The option I took:
Tongue in cheek, but as Eden encouraged others to share their method, here's mine. I run a self-hosted, in-house developed Tor hidden service, and to get to that point, I had to learn several technologies.
Following is a list of resources for learning these things. Kicking off with a self-plug for my own garbage.
My computer related articles (Tor link): http://oh3curby3abfknsydatt2qc3vgxggfjxd6infybwvlbgaezjhvhzqhad.onion/reader.php?page=1&category=cyb
Ctrl+F for "Web". I've been trying to bang out articles about how to develop and run a site. Hopefully these help, but honestly I don't have much right now and really kinda feel that I'm long winded and hard to read.
Here's some more resources:
This is for marking up the structure of documents. Good thing for us, modern HTML doesn't have nearly as many presentational elements and attributes as it used to, so it's pretty easy to pick up.
<<< teaches modern HTML. The site also has a good reference section.
<<< want to learn retroweb development? This is an HTML tutorial site from 2006. If you want, it goes back all the way to the late 90s.
CSS is for styling shit. Like adding colors, changing the font, positioning shit on the page, etc. If HTML is the bones, CSS is the skin.
<<< W3 schools is really gonna be my crutch here...
<<< Mozilla has tutorials and reference works too. Their stuff is really good for when you need very technical documentation.
JS is used for programming interactive front end stuff. I learned how to do all of this shit before JS was as ubiquitous as it is now, and as a hidden service operator, I don't use it because Tor users are paranoid as fuck about client side tech...so I don't know it. As far as I know, you can make interactive, animated shit with it (which honestly, you can do with CSS animations and pseudo-classes, newer features in HTML, and some clever use of animated media like gifs and videos), but it also can be used for malicious shit that corpos use to track users with. So...I avoid it and generally have a negative opinion of it.
I don't really have many more resources on this since, again, I don't know it nor really use it.
PHP is a server side scripting language used for programmatically generating web pages. For example, as you're reading this off of the page in a forum, the post itself likely is just an entry in a database somewhere. A PHP script on the server programmatically retrieves that DB info and then automatically builds out an HTML page to present to the browser.
<<< language reference. Once you get basic syntax down, you'll basically be looking at this and googling shit on stack exchange.
MySQL is a database query language. You use it to insert and retrieve shit from a database. You'll usually use it in combination with PHP to interact with a database.
<<< Digital Ocean is a shady VPS provider that has a lot of tutorials on how to run various sorts of common software you'd use on a VPS. Pay attention here to their docs on how to actually admin the DB and lean on w3schools for the stuff about how to form queries and shit.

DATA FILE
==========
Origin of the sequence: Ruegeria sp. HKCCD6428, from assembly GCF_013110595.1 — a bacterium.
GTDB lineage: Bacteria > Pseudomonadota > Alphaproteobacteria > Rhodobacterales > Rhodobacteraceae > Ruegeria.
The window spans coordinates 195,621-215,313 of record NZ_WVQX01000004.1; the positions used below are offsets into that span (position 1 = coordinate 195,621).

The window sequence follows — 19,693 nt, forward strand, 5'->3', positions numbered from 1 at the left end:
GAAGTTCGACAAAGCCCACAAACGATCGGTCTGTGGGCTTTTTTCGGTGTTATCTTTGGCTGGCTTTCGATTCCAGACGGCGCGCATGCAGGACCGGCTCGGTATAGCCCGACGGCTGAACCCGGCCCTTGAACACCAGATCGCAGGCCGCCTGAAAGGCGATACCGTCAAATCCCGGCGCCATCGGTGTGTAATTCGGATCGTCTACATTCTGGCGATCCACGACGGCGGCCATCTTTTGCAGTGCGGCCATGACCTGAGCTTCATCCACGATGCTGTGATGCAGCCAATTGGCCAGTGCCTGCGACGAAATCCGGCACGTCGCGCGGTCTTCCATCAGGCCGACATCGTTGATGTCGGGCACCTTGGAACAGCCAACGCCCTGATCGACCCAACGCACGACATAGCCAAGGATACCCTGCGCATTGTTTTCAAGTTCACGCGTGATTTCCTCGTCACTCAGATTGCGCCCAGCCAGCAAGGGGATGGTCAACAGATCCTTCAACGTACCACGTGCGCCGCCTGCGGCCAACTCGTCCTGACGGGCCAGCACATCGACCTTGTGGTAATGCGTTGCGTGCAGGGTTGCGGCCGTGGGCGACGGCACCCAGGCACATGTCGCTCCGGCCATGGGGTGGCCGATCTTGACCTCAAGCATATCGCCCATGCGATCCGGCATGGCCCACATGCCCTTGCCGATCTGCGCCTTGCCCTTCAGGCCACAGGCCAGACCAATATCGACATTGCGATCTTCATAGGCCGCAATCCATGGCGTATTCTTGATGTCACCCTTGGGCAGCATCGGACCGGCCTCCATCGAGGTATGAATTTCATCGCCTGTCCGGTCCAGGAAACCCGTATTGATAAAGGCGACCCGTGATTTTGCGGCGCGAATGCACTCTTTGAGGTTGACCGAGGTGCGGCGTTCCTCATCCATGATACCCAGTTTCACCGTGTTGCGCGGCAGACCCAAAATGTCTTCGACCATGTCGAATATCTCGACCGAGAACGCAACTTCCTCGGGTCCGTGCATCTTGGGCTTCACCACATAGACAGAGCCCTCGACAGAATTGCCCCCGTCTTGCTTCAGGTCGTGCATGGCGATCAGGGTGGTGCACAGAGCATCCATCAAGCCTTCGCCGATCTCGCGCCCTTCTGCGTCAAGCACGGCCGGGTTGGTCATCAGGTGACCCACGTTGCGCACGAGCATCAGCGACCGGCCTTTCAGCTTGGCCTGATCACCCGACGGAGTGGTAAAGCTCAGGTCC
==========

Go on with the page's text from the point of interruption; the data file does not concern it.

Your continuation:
If you know all of the above, you're pretty much golden for actually designing a site.
Protip: don't try to memorize whole languages in one sitting. Instead, get the gist of some basic syntax so that you can generally read the language and google for "how do X + language" and read through stack exchange or documentation, etc.
Running a server:
A server is more or less a headless program that runs in the background and can be setup through one or more config files.
There are 3 main http servers in use: Apache (oldschool, but advised against...but I use it), nginx (newer, but I don't know how to configure it), and IIS (microsoft Internet Information Services...you really shouldn't run this in a hobby capacity)
How you install and set these up will depend on what OS you're installing to and what server modules you need (e.g. if you're running PHP in apache, you'd also need the the apache module for PHP, etc).
Google around for how to install and configure either Apache or Nginx; everyone has documentation on how to do this stuff.
Pros of doing shit manually:
- You have total freedom and do not rely on anyone else.
- You can self host or use a VPS instead of a web host, which means you have system access to the machine and can build better integrations for server automation and security monitoring.
- You won't really have technical limitations. E.g. if you want server side scripting, you can have it. If you want to write a cron job to auto-test your favourite web ring for uptime stats, you can.
- Because you're not relying on a publically available CMS, attackers won't have open documentation for vulns that your platform might have -- automated and low effort attacks therefore generally won't work against your site unless you're grossly incompetent.
- You'll learn a lot.
Cons of doing shit manually:
- You have total freedom and do not rely on anyone else -- when shit goes sideways, it's your fault and it's on you to fix it.
- In house development produces lead time -- you'll need time to write and test code before you push it to production.
- You have to know a lot -- by the time you can go to production, you're basically a junior full stack dev.
- You'll end up reinventing wheels.